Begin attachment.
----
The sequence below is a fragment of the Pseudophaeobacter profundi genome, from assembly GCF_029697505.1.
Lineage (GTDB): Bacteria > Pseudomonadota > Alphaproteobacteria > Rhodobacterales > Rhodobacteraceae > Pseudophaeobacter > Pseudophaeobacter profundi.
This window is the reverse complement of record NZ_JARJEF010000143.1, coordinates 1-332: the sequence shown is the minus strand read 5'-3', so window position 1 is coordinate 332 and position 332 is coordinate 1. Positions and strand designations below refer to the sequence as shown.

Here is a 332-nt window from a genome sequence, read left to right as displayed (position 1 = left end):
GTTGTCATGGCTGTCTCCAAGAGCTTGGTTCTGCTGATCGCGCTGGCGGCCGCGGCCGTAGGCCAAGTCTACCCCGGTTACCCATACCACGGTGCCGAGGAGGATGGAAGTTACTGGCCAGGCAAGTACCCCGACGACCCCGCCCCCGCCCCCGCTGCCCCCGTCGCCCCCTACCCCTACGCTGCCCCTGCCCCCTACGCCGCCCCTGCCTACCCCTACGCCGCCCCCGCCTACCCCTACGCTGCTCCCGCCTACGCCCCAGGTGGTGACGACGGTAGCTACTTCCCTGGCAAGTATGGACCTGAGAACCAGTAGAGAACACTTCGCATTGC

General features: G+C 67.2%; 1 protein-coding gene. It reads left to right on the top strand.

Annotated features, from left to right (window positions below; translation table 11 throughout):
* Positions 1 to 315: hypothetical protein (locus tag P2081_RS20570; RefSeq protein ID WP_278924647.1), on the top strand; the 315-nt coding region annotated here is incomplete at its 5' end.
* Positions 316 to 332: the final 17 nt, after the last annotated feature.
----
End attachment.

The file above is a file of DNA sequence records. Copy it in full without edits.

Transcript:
The sequence below is a fragment of the Pseudophaeobacter profundi genome, from assembly GCF_029697505.1.
Lineage (GTDB): Bacteria > Pseudomonadota > Alphaproteobacteria > Rhodobacterales > Rhodobacteraceae > Pseudophaeobacter > Pseudophaeobacter profundi.
This window is the reverse complement of record NZ_JARJEF010000143.1, coordinates 1-332: the sequence shown is the minus strand read 5'-3', so window position 1 is coordinate 332 and position 332 is coordinate 1. Positions and strand designations below refer to the sequence as shown.

Here is a 332-nt window from a genome sequence, read left to right as displayed (position 1 = left end):
GTTGTCATGGCTGTCTCCAAGAGCTTGGTTCTGCTGATCGCGCTGGCGGCCGCGGCCGTAGGCCAAGTCTACCCCGGTTACCCATACCACGGTGCCGAGGAGGATGGAAGTTACTGGCCAGGCAAGTACCCCGACGACCCCGCCCCCGCCCCCGCTGCCCCCGTCGCCCCCTACCCCTACGCTGCCCCTGCCCCCTACGCCGCCCCTGCCTACCCCTACGCCGCCCCCGCCTACCCCTACGCTGCTCCCGCCTACGCCCCAGGTGGTGACGACGGTAGCTACTTCCCTGGCAAGTATGGACCTGAGAACCAGTAGAGAACACTTCGCATTGC

General features: G+C 67.2%; 1 protein-coding gene. It reads left to right on the top strand.

Annotated features, from left to right (window positions below; translation table 11 throughout):
* Positions 1 to 315: hypothetical protein (locus tag P2081_RS20570; RefSeq protein ID WP_278924647.1), on the top strand; the 315-nt coding region annotated here is incomplete at its 5' end.
* Positions 316 to 332: the final 17 nt, after the last annotated feature.